The neighbourhood is known for its international fare – Asian, Middle Eastern, European – and one of the stand-out eateries – and an institution within itself – is Marrickville’s Pork Rolls. They are famous for their pork rolls (surprise surprise) but also do a mean chilli chicken roll as well. It’s a tiny storefront, more a stand, and there are lines snaking around the corner every hour of the day.

People line around the corner for Marrickville’s famous Bahn Mi
People line around the corner for Marrickville’s famous Bahn Mi | © Merri / Flickr

Newtown

Another oldie-but-goodie. The vast student population on this side of the city keeps Newtown young, fresh and constantly evolving, and its reputation as one of Sydney’s most hipster neighbourhoods never ceases to meet expectations. It’s one of the best live music venues in Sydney, with Enmore Theatre having an impressive list of performers year-round. There are vintage and thrift shops every five metres, as well as organic food markets and holistic medicine gurus. Its close proximity to Sydney University brings students teeming to the streets after-hours to revel in the diverse nightlife – from indie music performances to avant-garde cinemas, from cocktail joints to rock-n-roll dugouts. If you’re hungry, there is something that appeals to every mood – hearty burgers, vegetarian fare, acai bowls, gelato, and an entire restaurant devoted to pork crackling.

The recommendation here is Bloodwood, nestled down the far end of the Newtown strip. It has a bizarre décor of recycled items, such as booths made from old tractors, doors on the ceiling and exposed brick walls. The food is seasonal and cooked in the open kitchen and is perfect when paired with their selection of biodynamic and organic wines (very Newtown). Try the roasted prawns with miso butter or the and the polenta chips with gorgonzola sauce. Mmmmmm.

Newtown’s oldest building still stands proud – the Post Office.
Newtown’s oldest building still stands proud – the Post Office. | © J Bar / Wikicommons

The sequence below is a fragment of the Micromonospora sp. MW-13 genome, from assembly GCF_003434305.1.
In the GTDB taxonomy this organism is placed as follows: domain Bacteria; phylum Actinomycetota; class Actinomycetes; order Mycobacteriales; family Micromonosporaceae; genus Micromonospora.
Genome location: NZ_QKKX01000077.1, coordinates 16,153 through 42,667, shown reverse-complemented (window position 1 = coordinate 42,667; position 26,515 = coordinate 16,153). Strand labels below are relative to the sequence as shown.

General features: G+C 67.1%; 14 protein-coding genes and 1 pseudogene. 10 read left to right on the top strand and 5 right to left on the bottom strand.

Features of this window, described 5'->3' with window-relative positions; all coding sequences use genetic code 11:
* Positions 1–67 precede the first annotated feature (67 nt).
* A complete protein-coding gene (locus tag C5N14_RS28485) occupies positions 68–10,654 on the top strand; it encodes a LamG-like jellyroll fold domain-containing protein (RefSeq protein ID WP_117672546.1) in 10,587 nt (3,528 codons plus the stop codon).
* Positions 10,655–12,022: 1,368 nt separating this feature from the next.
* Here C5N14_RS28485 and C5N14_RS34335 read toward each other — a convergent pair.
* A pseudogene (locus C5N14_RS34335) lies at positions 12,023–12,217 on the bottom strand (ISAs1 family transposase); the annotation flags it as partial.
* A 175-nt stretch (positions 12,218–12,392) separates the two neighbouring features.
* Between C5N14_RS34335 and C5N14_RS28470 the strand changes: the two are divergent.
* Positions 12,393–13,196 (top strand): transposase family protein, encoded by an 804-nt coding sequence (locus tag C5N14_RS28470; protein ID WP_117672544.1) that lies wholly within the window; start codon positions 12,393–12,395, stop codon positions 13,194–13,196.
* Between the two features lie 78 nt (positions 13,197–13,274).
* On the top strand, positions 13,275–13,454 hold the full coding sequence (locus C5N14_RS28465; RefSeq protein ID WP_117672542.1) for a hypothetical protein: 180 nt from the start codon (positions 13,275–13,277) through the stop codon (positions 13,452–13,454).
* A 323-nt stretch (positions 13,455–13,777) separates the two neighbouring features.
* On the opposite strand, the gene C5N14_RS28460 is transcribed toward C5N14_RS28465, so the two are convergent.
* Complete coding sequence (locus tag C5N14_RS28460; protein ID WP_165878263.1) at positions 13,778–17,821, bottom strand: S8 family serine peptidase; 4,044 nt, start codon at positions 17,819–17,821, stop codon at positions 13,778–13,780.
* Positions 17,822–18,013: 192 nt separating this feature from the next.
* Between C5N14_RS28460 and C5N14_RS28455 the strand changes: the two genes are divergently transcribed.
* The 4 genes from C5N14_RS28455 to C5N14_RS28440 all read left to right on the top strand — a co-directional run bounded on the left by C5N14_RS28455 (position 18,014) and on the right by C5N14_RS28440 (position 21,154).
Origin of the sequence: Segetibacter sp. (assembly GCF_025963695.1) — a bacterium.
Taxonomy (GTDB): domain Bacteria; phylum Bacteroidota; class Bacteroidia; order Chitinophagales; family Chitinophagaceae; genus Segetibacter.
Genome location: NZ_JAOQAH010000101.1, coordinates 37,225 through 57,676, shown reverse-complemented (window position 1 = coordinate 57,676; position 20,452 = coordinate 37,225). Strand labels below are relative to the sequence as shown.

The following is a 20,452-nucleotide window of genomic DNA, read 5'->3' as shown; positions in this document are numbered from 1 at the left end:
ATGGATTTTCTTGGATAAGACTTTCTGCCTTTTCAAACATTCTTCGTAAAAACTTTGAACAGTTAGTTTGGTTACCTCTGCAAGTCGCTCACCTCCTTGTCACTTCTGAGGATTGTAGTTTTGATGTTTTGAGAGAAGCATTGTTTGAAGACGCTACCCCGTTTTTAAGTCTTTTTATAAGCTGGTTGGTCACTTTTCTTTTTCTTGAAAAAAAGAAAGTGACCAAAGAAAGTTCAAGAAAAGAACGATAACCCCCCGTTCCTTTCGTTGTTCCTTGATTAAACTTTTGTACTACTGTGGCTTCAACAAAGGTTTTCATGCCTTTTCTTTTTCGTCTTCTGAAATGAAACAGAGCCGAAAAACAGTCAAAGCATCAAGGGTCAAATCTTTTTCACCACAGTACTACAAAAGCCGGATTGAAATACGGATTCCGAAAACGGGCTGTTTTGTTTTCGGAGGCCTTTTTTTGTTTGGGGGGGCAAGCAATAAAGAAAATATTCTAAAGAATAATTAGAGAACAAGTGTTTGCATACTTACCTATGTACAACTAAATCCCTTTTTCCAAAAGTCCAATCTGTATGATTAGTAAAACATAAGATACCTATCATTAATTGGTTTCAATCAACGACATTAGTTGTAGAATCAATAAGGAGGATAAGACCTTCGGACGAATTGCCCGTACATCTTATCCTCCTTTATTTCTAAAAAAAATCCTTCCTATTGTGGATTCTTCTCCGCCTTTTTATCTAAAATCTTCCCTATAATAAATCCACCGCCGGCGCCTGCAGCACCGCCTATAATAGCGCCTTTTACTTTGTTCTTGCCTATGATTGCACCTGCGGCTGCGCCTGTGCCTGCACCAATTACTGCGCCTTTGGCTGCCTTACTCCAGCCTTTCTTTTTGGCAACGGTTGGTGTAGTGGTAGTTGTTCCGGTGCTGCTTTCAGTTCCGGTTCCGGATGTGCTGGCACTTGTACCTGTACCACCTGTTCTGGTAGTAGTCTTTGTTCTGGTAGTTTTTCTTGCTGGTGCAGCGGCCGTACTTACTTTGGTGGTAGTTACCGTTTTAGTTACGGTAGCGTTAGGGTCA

Haymarket

A bit different from the regular hipster hangouts, but the Haymarket neighbourhood is constantly pulsing with life. It houses Sydney’s Chinatown, so it’s always packed with people and no matter which street you turn down, it smells delicious. There are markets every Friday night, when each restaurant sets up a stall to sell their best Asian street food. Dumplings, steamed pork buns, 35 cent cream puffs? Here, you can eat like a king for under ten dollars. The neighbourhood is home to some excellent art, architecture and shops. The Chinese Garden of Friendship is an oasis in the bustling city scene, filled with ponds, beautiful flora and numerous benches to sit and relax. Haymarket is also where the famed Capitol Theater is located, which houses the best shows and musicals touring Australia.

If you’re touring Haymarket, you can’t miss Yum Cha at Marigold. One of the most traditional restaurants in the neighbourhood, you can be guaranteed an authentic experience. Sip on freshly brewed Chinese tea and choose from steamed and pan-fried, marinated chicken feet, broccolini drenched in oyster sauce, and finish off with their divine mango pancakes.

Try some of Haymarket’s most daring street food
Try some of Haymarket’s most daring street food | © deluxtrade / Pixabay